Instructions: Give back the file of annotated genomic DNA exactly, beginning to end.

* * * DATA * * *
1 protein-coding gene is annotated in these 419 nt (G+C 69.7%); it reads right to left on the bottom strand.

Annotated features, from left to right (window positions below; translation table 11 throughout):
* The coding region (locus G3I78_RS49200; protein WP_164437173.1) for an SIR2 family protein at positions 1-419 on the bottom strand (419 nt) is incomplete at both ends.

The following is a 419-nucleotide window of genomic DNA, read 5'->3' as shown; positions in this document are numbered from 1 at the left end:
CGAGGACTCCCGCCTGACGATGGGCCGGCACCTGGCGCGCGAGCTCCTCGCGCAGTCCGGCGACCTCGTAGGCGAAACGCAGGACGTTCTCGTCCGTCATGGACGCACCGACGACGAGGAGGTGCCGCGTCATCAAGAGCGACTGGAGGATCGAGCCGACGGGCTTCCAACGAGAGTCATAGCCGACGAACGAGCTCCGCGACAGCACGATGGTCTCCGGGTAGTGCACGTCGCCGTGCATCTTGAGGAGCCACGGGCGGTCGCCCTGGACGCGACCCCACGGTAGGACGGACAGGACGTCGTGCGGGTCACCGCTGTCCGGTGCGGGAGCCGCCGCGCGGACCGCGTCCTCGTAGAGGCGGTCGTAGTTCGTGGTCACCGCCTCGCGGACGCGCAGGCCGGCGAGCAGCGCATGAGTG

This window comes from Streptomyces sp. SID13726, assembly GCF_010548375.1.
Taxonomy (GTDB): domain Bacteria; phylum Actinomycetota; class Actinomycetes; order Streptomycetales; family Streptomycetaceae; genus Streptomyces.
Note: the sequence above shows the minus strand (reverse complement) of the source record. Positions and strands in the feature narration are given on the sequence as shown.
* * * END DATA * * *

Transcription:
1 protein-coding gene is annotated in these 419 nt (G+C 69.7%); it reads right to left on the bottom strand.

Annotated features, from left to right (window positions below; translation table 11 throughout):
* The coding region (locus G3I78_RS49200; protein WP_164437173.1) for an SIR2 family protein at positions 1-419 on the bottom strand (419 nt) is incomplete at both ends.

The following is a 419-nucleotide window of genomic DNA, read 5'->3' as shown; positions in this document are numbered from 1 at the left end:
CGAGGACTCCCGCCTGACGATGGGCCGGCACCTGGCGCGCGAGCTCCTCGCGCAGTCCGGCGACCTCGTAGGCGAAACGCAGGACGTTCTCGTCCGTCATGGACGCACCGACGACGAGGAGGTGCCGCGTCATCAAGAGCGACTGGAGGATCGAGCCGACGGGCTTCCAACGAGAGTCATAGCCGACGAACGAGCTCCGCGACAGCACGATGGTCTCCGGGTAGTGCACGTCGCCGTGCATCTTGAGGAGCCACGGGCGGTCGCCCTGGACGCGACCCCACGGTAGGACGGACAGGACGTCGTGCGGGTCACCGCTGTCCGGTGCGGGAGCCGCCGCGCGGACCGCGTCCTCGTAGAGGCGGTCGTAGTTCGTGGTCACCGCCTCGCGGACGCGCAGGCCGGCGAGCAGCGCATGAGTG

This window comes from Streptomyces sp. SID13726, assembly GCF_010548375.1.
Taxonomy (GTDB): domain Bacteria; phylum Actinomycetota; class Actinomycetes; order Streptomycetales; family Streptomycetaceae; genus Streptomyces.
Note: the sequence above shows the minus strand (reverse complement) of the source record. Positions and strands in the feature narration are given on the sequence as shown.